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Chromate in food samples: an artefact of wrongly applied analytical methodology


Chromium is a controversial element with important biological characteristics, depending on its different species. While chromium is considered essential in its trivalent form, the hexavalent species is classified as genotoxic and carcinogenic. The recommended daily intake of Cr(III) in humans is about 100 to 200 mg per day.

Since toxicologist have found that ingestion of hexavalent chromium would be a health risk, the presence of this carcinogen cannot be tolerated in food. However, since Cr(VI) is a strong oxidant, it is well accepted that due to the presence of organic matter, foodstuffs of plant and animal origin cannot contain significant amounts of Cr(VI). Despite such general agreement, several researchers have reported the presence of Cr(VI) in biological materials including food such as tea and bread (see the EVISA News below).

The new study:
Researchers from the Jozef Stefan Institute in Ljubljana (Slovenia) investigated the hypothesis that the reported presence of hexavalent chromium in foodstuff is an artifact of inappropriately applied analytical methodology, lacking the required selectivity to differentiate between the trivalent and hexavalent species of chromium. In these studies the alkaline extraction of Cr(VI) with 0.1 mol L1 Na2CO3 or 0.01 mol L1 NaOH + 0.1 mol L1 NH4NO3 was applied. In order to prove their doubt, they used highly selective speciation analytical technology based on high performance liquid chromatography-inductively coupled plasma mass spectrometry (HPLC-ICP-MS) that had been validated in previous work.

Samples investigated included the most popular herbal, white, green, red and black teas, and white and wholegrain bread. Species transformation during sample preparation and analysis was monitored by using species-specific stable isotope dilution analysis.

By using this speciation analysis the researchers confirmed that even added Cr(VI) was almost completely reduced during the extraction procedure by the presence of antioxidants in the tea infusion and no Cr(VI) could be found in any of the tea infusions or extractions. Similar results were obtained for white and wholegrain bread.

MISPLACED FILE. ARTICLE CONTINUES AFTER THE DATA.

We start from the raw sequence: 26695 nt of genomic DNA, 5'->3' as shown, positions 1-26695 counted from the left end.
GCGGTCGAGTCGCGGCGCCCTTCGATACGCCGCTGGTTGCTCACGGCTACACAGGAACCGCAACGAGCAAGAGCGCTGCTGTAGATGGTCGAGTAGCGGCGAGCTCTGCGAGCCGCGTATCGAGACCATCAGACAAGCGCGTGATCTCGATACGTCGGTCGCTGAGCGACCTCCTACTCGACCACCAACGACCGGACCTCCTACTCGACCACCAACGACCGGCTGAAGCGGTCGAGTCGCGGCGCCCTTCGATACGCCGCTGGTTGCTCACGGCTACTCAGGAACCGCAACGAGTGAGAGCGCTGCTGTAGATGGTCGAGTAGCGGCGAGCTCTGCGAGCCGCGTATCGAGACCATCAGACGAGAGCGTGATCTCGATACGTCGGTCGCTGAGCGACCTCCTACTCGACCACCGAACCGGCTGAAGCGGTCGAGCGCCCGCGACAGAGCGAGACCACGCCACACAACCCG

The authors concluded, that reported presence of hexavalent chromium in tea, bread or plant materials is merely an artifact of inappropriate analytical methodology.

The original study:

Breda Novotnik, Tea Zuliani, Janez Scancar, Radmila Milačič, Chromate in food samples: an artefact of wrongly applied analytical methodology?, J. Anal. At. Spectrom., 28 (2013) 558-566. DOI: 10.1039/c3ja30233d

Related Studies:

Shahryar Abbasi, Atousa Bahiraei, Ultra trace quantification of chromium(VI) in food and water samples by highly sensitive catalytic adsorptive stripping voltammetry with rubeanic acid, Food Chemistry 133 (2012) 1075–1080. doi: 10.1016/j.foodchem.2012.02.003

Khakhathi L. Mandiwana, Nikolay Panichev, Svetlana Panicheva, Determination of chromium(VI) in black, green and herbal teas, Food Chemistry 129 (2011) 1839–1843. doi: 10.1016/j.foodchem.2011.05.124

Róbert Kovócs, Aron Béni, Roland Karosi, Csilla Sógor, József Posta, Investigation of chromium content in foodstuffs and nutrition supplements by GFAAS and determination of changing Cr(III) to Cr(VI) during baking and toasting bread, Food Chemistry 105 (2007) 1209–1213. doi: 10.1016/j.foodchem.2007.02.030

 Related EVISA Resources

 Link Database: Toxicity of hexavalent chromium (chromate)
Link Database: Human dietary chromium exposure
 Link Database: Industrial Use of chromate
 Link Database: Methods for chromium speciation analysis
Brief summary: ICP-MS: A versatile detection system for trace element and speciation analysis
Brief summary: LC-ICP-MS - The most often used hyphenated system for speciation analysis

 Related EVISA News

May 23, 2012: EFSA calls for scientific data on chromium speciation and nickel levels in food and drinking water 
April 11, 2012: EPA calls for more study on hexavalent chromium in drinking water
December 27, 2011: EPA ruling on hexavalent chromium in water expected soon 
May 26, 2011: Oral ingestion of hexavalent chromium through drinking water and cancer mortality
November 24, 2010: Deemed Essential to Health for Decades, Chromium Has No Nutritional Effect, UA Researchers Show
October 7, 2010: US EPA offers chance to speak out against hexavalent chromium
November 15, 2009: Hexavalent chromium found in bread
May 17, 2007: Hexavalent Chromium in Drinking Water Causes Cancer in Lab Animals
April 24, 2007: Nutrigenomics: The role of chromium for fat metabolism revisited
June 8, 2006: Scientific journal adds fuel to ongoing chromium debate
November 23, 2004: Chromium (III) - not only therapeutic?

last time modified: March 14, 2013


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